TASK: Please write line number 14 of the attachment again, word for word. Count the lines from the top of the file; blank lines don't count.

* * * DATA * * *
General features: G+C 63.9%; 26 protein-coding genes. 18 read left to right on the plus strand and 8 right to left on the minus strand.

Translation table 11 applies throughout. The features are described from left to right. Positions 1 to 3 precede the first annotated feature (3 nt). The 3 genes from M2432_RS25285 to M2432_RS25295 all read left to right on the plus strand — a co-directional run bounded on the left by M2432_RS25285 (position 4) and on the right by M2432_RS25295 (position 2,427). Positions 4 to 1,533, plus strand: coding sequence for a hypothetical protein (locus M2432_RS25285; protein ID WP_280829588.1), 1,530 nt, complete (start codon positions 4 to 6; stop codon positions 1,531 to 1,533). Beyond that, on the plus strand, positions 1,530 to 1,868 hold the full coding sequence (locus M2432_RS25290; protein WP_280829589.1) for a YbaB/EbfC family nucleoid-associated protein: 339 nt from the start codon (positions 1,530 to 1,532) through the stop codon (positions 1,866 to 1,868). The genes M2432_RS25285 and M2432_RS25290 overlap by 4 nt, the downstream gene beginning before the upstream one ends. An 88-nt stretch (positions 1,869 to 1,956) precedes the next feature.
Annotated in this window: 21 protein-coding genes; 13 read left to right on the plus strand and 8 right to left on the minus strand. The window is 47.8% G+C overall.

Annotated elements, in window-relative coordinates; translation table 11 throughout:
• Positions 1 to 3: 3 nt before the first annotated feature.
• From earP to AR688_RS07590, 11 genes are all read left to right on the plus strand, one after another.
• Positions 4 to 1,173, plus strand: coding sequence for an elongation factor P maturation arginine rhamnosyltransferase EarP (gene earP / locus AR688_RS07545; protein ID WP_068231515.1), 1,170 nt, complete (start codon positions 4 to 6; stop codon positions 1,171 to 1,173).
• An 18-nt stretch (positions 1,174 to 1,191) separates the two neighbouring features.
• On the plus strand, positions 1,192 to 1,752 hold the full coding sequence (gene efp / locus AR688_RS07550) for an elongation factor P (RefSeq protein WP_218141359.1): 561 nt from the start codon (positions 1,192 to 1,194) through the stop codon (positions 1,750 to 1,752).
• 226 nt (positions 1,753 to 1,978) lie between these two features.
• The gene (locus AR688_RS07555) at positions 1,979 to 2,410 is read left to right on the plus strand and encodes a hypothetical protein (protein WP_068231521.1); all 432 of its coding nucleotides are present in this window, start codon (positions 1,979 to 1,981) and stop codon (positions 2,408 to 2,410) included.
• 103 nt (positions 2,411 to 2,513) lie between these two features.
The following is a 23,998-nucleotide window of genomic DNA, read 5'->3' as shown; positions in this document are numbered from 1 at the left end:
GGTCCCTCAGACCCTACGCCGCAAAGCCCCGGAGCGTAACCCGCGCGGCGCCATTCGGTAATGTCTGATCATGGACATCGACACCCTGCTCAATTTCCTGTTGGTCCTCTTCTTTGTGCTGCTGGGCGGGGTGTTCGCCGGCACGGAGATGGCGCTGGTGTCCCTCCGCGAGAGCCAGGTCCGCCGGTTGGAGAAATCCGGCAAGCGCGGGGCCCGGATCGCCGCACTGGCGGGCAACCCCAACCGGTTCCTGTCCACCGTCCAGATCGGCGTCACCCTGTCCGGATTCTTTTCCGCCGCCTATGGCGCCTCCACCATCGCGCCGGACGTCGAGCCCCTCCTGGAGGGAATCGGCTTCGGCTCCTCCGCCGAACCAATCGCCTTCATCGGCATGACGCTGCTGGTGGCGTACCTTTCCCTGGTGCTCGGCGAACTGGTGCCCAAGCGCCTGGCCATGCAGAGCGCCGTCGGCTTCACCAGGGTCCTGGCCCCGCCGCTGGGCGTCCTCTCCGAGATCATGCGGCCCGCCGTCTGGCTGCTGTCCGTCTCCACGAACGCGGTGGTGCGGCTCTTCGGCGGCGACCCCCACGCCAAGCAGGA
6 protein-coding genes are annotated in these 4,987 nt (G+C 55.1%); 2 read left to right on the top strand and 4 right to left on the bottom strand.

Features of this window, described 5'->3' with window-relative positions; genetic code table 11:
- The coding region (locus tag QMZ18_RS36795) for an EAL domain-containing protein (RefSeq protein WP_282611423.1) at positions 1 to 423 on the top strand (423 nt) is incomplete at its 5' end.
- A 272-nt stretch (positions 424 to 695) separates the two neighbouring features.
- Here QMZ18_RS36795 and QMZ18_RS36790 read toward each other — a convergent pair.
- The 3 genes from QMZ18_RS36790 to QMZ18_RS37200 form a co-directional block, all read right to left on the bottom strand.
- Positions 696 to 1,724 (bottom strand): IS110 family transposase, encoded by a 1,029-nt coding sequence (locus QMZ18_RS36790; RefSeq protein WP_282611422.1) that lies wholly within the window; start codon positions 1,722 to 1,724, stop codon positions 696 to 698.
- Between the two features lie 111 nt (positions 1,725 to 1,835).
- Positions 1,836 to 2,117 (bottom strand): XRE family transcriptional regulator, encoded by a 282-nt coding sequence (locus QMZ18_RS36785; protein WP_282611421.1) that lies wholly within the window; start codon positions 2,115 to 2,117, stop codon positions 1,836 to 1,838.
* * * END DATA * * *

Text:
GGTCCCTCAGACCCTACGCCGCAAAGCCCCGGAGCGTAACCCGCGCGGCGCCATTCGGTAATGTCTGATCATGGACATCGACACCCTGCTCAATTTCCTGTTGGTCCTCTTCTTTGTGCTGCTGGGCGGGGTGTTCGCCGGCACGGAGATGGCGCTGGTGTCCCTCCGCGAGAGCCAGGTCCGCCGGTTGGAGAAATCCGGCAAGCGCGGGGCCCGGATCGCCGCACTGGCGGGCAACCCCAACCGGTTCCTGTCCACCGTCCAGATCGGCGTCACCCTGTCCGGATTCTTTTCCGCCGCCTATGGCGCCTCCACCATCGCGCCGGACGTCGAGCCCCTCCTGGAGGGAATCGGCTTCGGCTCCTCCGCCGAACCAATCGCCTTCATCGGCATGACGCTGCTGGTGGCGTACCTTTCCCTGGTGCTCGGCGAACTGGTGCCCAAGCGCCTGGCCATGCAGAGCGCCGTCGGCTTCACCAGGGTCCTGGCCCCGCCGCTGGGCGTCCTCTCCGAGATCATGCGGCCCGCCGTCTGGCTGCTGTCCGTCTCCACGAACGCGGTGGTGCGGCTCTTCGGCGGCGACCCCCACGCCAAGCAGGA